In fact, at that moment between achieving tenure and retirement, even as aging women obtain rank and status and maintain productivity, they are pushed aside and sidelined, despite their actual contributions and continuing potential. Such marginalization is rooted in cultural stereotypes about older women. Aging, we assume, makes women more feeble, not just physically but also intellectually. Older women are “little old ladies” -- doddering, addled and incapable. Or worse, yet, they somehow represent the Mother (or perhaps even the Grandmother) to younger colleagues who need to rebel against her and push her to the side to assert their own leadership. Older men, on the other hand, tend to be looked at more fondly and with more respect, like the kind uncle.
Among progressive faculty members, older women are often perceived as less radical in their political commitments. In fact, success within the institution may be perceived as evidence of collusion, and, with little institutional memory among younger colleagues, older women’s history of resistance may well be overlooked.
While older men are often moved from leadership position to leadership position in the university, even after retirement, older women are often moved out of leadership or choose to leave leadership and go back to the faculty because of the toll of sexism, ageism, racism and heterosexism across a career. Again, 40 years ago, Macdonald pointed out the different consequences of aging for women and men. “Men still have power, power to be president, power to be Walter Cronkite, and power to marry younger women. Men are not the servants of youth; older women are.”
Pushed to the Side
Universities minimize the influence of older women not only by removing them from positions of power within the institution but also in more subtle ways, such as ignoring their contributions to discussions or assuming they have little to offer in terms of new directions in academic programs. While it may be true that younger colleagues are the future of a program, a future without attention to institutional histories can produce unintended setbacks.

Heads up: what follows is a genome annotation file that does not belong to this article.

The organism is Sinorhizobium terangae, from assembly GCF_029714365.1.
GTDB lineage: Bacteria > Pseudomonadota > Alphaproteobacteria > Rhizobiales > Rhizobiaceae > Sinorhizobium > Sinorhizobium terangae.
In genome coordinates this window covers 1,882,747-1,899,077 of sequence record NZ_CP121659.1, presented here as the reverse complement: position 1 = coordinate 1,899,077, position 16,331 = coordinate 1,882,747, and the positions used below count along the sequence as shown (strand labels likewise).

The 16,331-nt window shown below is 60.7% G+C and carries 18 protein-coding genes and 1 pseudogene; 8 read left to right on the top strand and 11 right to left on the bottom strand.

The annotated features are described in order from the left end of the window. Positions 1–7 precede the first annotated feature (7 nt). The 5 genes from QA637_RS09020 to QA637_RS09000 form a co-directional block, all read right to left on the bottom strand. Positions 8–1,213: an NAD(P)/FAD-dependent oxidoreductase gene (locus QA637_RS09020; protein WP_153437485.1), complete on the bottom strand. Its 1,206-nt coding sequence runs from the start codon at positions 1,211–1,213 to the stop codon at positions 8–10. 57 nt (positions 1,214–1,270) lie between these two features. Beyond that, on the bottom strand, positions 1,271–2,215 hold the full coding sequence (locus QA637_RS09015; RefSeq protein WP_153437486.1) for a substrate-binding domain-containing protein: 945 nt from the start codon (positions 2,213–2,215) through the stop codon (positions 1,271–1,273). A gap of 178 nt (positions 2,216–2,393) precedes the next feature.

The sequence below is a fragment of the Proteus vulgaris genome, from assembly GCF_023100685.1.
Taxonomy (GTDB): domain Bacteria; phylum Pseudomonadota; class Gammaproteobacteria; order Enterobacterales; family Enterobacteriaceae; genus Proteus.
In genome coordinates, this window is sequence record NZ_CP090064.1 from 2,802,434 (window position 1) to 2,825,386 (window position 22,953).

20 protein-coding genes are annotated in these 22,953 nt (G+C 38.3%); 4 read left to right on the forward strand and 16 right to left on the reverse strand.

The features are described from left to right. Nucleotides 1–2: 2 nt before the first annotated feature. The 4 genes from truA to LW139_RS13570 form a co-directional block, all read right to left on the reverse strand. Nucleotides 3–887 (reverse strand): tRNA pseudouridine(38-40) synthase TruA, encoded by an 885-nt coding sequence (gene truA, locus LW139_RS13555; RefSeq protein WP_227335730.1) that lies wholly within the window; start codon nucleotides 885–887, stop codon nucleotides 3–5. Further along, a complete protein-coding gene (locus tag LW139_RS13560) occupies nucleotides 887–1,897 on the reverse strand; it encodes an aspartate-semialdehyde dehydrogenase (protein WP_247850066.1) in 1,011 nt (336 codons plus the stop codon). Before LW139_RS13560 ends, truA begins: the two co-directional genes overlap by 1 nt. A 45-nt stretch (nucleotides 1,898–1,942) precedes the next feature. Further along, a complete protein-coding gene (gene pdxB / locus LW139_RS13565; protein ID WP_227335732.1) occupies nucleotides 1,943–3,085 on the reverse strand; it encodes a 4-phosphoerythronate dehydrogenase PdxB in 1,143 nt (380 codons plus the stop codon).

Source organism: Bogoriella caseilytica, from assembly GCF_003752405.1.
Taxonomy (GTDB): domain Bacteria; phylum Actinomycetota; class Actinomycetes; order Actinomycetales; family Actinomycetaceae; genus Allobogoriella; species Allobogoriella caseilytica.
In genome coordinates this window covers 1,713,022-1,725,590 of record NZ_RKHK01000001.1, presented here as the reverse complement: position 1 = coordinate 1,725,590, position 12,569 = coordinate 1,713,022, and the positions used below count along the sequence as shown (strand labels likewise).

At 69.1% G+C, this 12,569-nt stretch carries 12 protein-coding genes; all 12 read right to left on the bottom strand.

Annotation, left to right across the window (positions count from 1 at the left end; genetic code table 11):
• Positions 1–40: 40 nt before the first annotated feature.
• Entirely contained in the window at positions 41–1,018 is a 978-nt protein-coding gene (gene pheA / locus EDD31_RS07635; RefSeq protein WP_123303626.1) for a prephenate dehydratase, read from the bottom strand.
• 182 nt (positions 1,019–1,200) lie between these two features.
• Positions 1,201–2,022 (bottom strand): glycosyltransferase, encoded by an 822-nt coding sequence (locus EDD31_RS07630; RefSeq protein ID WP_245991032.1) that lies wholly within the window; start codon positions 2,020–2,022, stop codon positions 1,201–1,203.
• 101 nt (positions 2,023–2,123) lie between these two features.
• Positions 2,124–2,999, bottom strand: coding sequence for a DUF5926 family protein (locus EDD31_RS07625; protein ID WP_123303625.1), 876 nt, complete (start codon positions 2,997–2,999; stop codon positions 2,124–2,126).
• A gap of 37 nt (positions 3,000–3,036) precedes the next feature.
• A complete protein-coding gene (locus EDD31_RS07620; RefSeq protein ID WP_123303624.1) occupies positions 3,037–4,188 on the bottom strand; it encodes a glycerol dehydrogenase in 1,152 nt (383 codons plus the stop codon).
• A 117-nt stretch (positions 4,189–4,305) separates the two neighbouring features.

Some of this pushing aside may actually come from fear of older women’s power. Across an academic career, women have to deal with a lot of abuse, but older women tend to refuse to put up with it anymore. As they age, they become more assertive and confident and less fearful and dependent. An older woman with tenure who no longer cares what anyone thinks is a frightful thing to many people in the academy.
Pushing older women to the side, then, is counterproductive for younger colleagues who want to make serious institutional change. Just imagine how much movements for social justice in universities would be advanced by solidarity among younger colleagues and older tenured women who don’t care what anyone thinks anymore and are not afraid to stand up to institutional power.
As universities strive to address important questions concerning diversity on the campus, they need to ensure they’re also challenging the notions and practices of ageism that are deeply embedded in institutional structures and ideologies of youth and aging as they intersect with gender, race and sexuality.
Universities need to look older women in the eye and see the resource they have in those women, as Macdonald suggests. She wrote that for older women to pass on their knowledge, “We have to break one more barrier of silence, the silence of the old. We have to hear that silence as political, and know that just beneath all imposed silences lies power.”